Well into his career performing and teaching surgery, Ned Cabot paused to reflect and summed up his very full life in very few words.
“When not at work in the hospital, my time is about equally divided between the mountains and the sea, and I fear that our society poses a real threat to these resources,” he wrote in 1980 for the 15th report of his Harvard class.
A sailor in the North Atlantic and a rancher in Colorado, Dr. Cabot also was comfortable in Boston’s prestigious operating rooms and boardrooms. To help preserve resources that are finite and threatened, he gave time and money to organizations from the Maine Coast to the mountainous West, and helped run foundations created by his family.
Dr. Cabot, who set aside surgery about a dozen years ago to devote all his time to philanthropy and his multifaceted outdoor pursuits, died Sept. 1 when a wave swept him off his sloop Cielita, off St. Georges Bay, Newfoundland, where he was completing a journey from Iceland to Greenland and the Labrador coast. He was 69 and had lived in Belmont most of his adult life.
His resume may have been the only one in philanthropic circles that included board work for the Boston Symphony Orchestra, the Handel and Haydn Society, and the Rocky Mountain Elk Foundation in Missoula, Mont. One day he might be on call, rushing out in the middle of the night to perform an emergency surgery. The next, he would be off to the Canadian Rockies, stepping off a helicopter to ski untouched snow.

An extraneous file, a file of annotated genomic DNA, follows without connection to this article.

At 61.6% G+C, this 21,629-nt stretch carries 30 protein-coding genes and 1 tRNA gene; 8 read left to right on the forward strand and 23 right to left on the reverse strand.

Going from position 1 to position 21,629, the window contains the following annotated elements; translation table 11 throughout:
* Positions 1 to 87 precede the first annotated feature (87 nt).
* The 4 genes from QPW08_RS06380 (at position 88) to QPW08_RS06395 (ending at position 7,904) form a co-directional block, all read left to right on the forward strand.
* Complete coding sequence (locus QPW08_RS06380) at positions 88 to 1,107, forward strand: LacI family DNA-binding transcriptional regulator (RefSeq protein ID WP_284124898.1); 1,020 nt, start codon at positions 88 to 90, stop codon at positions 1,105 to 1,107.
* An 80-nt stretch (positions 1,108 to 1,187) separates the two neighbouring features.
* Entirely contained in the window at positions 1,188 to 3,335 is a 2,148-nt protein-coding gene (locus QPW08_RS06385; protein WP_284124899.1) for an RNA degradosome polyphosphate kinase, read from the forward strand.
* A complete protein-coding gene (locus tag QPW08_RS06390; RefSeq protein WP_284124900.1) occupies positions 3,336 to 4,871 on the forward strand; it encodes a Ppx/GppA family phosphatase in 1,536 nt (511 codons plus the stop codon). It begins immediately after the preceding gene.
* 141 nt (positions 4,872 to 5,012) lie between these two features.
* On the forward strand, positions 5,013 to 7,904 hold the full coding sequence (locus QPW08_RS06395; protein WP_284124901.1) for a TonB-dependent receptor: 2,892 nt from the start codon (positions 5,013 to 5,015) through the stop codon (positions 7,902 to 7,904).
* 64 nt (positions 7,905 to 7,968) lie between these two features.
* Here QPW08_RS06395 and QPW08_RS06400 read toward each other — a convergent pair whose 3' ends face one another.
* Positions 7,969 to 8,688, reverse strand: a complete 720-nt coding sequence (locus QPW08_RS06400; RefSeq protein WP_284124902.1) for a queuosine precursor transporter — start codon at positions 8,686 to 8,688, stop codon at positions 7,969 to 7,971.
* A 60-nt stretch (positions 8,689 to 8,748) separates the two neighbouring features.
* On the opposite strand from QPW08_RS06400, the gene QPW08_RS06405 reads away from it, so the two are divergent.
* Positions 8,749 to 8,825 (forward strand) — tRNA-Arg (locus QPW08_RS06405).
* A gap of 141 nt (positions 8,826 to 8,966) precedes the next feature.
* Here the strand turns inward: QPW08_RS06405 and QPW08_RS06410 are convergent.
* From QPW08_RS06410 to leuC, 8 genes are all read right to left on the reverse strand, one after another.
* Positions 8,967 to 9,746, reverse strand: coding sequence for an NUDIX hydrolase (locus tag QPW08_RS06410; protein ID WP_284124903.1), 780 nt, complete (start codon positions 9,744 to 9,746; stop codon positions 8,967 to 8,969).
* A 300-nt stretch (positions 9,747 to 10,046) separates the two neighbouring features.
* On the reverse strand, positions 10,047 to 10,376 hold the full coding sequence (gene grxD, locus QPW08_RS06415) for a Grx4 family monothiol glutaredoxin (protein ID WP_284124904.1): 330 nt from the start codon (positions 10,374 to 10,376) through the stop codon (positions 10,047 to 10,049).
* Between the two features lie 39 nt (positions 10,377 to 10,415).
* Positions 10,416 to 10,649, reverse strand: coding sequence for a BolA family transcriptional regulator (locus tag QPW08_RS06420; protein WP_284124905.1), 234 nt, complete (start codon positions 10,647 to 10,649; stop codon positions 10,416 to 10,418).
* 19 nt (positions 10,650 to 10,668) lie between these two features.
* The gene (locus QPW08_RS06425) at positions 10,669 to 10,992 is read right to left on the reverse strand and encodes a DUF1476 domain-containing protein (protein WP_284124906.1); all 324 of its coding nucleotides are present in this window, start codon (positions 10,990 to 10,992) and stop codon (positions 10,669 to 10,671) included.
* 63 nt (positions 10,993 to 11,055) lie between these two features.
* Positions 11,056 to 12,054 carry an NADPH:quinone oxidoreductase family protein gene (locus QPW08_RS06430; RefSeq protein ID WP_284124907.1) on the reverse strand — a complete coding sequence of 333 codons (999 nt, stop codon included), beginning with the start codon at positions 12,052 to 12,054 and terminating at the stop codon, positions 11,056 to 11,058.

“He was probably one of the most active people I knew in terms of quantity and variety, and constantly being in action,” said Peter Ellis of Cambridge, a longtime friend and sailing companion. “If he wasn’t doing one thing, he was doing another.”
Dr. Cabot, friends said, was notable not only for the breadth of his passions, but for the depth of his understanding.
“There are a lot of people you meet who know something superficially,” said Dr. Robert Quinlan of North Grafton, a surgeon who had sailed with Dr. Cabot. “When Ned knew something, he would know it from the ground up and be able to teach it and explain it to others. And he did this in many, many areas. He had an insatiable hunger for knowledge.”
Just as unquenchable was Dr. Cabot’s desire to introduce others to his pursuits, including the need to protect precious resources.
“That whole vigorous engagement with the natural world is what he loved to do,” said Grant Parker of Missoula, a friend who is general counsel of the Elk Foundation. “He would always try to figure out how to encourage people to support the conservation causes he believed in so much.”
The youngest of five children, Dr. Cabot drew much of his drive, and many of his passions, from his father, Thomas D. Cabot, who turned Cabot Corp., the family chemical and performance materials business, into a thriving international concern.
“Frankly he has a lot of my father’s traits, more so than any of the rest of us, including his love of the outdoors, of the sea, of skiing, sailing, and horseback riding,” said his brother Louis of Sarasota, Fla. “The whole family has been conservation-minded, but my father was especially that way, and so was Ned.”
Edmund Billings Cabot was born in Waltham and grew up in Weston. He graduated in 1961 from Phillips Academy in Andover, and in 1965 from Harvard College.